December 31, 2022

Symphonic black metal may be a bit of a niche market but with this album Mist Of Mercy demonstrate the amazing capabilities of the genre.

Ever since Ozzy sang ‘What is this that stands before me?’, dark and evil topics have been a trademark of metal and doom genres. When you get to black metal bands then the depressing tones are usually laid on thick and the Swedish band by the name of Mist Of Misery are no exception. It’s a poetic name, isn’t it? One that might conjure up wistful melancholy rather than the anguished deep dive into despair that the band delivers lyrically. Really, they might have better named themselves Pea-Souper Fog Of Misery!

With our four Swedish friends painted as skeletons, as if in some mockery of a certain American band, I approached this album with some trepidation, fearing that such gimmicks would just be an attempt to hide forty minutes of sub-standard extreme metal screaming. Well, there is some very violent use of the vocal cords from the band’s new singer Änglamakaren, but the use of light and shade and the thrilling symphonic arrangements give this disc an unexpected classical and progressive feel. The word that came to my mind to describe the soundscape was ‘epic’. There is something magnificent about the way the keys and strings broaden the sound to create magical cinematic climaxes, which despite the lyrical content, are somehow cathartic.  

So, speaking about the lyrical content, yes, we do get some miserable-sounding titles that vie with each other to sound the most depressing (An Ode To Solitude? A Sombre Solace? Oceans Of Grief? A Wasted Life? Cheerful stuff!) but there is some method to the misery because this is a concept album. Without wishing to give any spoilers, it’s a true story and a thoroughly miserable one. And it’s set to a background of winter and lots of snow. The lyrics are poetic more than detailed story-telling and that winter-sadness symbiosis raises parallels with Schubert’s song cycle entitled Winterreise (that’s ‘Winter Journey’ in English), which way back in 1827 set out the blueprint for miserable music wallowing in self-pity and self-loathing (I would encourage the band to consider doing a cover version of this song cycle!).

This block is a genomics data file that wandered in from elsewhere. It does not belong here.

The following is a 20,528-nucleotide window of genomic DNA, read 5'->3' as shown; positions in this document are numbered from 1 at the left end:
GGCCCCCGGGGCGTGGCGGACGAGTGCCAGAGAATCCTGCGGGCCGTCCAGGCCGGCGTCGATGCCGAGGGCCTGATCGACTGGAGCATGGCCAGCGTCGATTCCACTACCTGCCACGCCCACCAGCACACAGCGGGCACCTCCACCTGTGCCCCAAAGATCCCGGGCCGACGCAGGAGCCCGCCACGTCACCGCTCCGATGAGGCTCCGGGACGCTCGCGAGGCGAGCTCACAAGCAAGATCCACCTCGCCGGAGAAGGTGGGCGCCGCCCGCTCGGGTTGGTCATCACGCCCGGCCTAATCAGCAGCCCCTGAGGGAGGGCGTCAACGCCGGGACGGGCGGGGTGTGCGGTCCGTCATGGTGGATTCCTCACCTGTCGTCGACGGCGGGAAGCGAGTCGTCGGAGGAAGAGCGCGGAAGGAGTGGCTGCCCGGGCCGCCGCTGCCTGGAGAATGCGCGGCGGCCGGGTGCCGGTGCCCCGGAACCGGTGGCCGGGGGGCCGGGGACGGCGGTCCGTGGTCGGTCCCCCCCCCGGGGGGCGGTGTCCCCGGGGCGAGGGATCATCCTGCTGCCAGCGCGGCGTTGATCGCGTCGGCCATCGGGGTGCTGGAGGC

Not as cheerful as Kiss

The album opener Ode To Silence is a good example of a typical Mist Of Misery song. It opens with a minute of piano solo before Änglamakaren comes in belligerently with an impressively intimidating death metal growl. He’s accompanied by frantic guitar riffing before the synths burst through gloriously with their theme. After a spoken section, this cycle is repeated in even more aggressive tones (the speed of the drumming of Livsnekaren has to be heard to be believed). While a good number of the tracks follow this same template, there are subtle differences in the approach between songs that keep the approach fresh. One of the reasons that these songs work for me is that the vocals and guitars are not too prominent in the mix. This allows the keyboards and orchestral parts to be clearly heard. Mortuz Denatus, founder of the band a decade or so ago, plays all guitars and keyboards and creates the orchestral arrangements, and this perhaps helps avoid competition between band members and results in a more logical production sound.

While this is a consistently good disc, the high point of the album revolves around the two central pieces, which are also the longest at circa eight minutes each. Into The Embrace Of Winter has a symphonic introduction with pizzicato strings, seemingly perfectly capturing slow footsteps trudging through heavy snow. The lyrics and their delivery are vicious on this one and the way the orchestral theme enters is gloriously cinematic. There’s an atmospheric spoken passage before an overwhelming vocal section which you think cannot be surpassed until the third wave marks the actual climax of the piece. As if in recognition that this song is hard to follow, it segues into the one-minute A Wasted Life, a gentle solo piano tune which cuddles you gently after that trauma. But it’s then straight back to the angst with the superb Through Night’s Gloom, the most classically influenced piece on the album with its haunting use of strings, and again one with a memorable orchestral theme and punctured by shattering climaxes. 

To grasp the full cinematic scale of this music, you would need to remove the vocals and guitars. Rather cleverly, that’s what the band have done by releasing an orchestral version of the entire album. And just as you listen to a film score and tend to recall scenes from the film it was written for, it’s difficult to listen to this orchestral version without getting drawn back into the grim tale.

Symphonic black metal may be a bit of a niche market but with this album Mist Of Mercy demonstrate the amazing capabilities of the genre. It’s a great album that will appeal to those who love epic cinematic vistas, tragic tales and prefer the thinking man’s death metal to the mindless variety. If only he were alive today, Schubert would give the thumbs up for sure!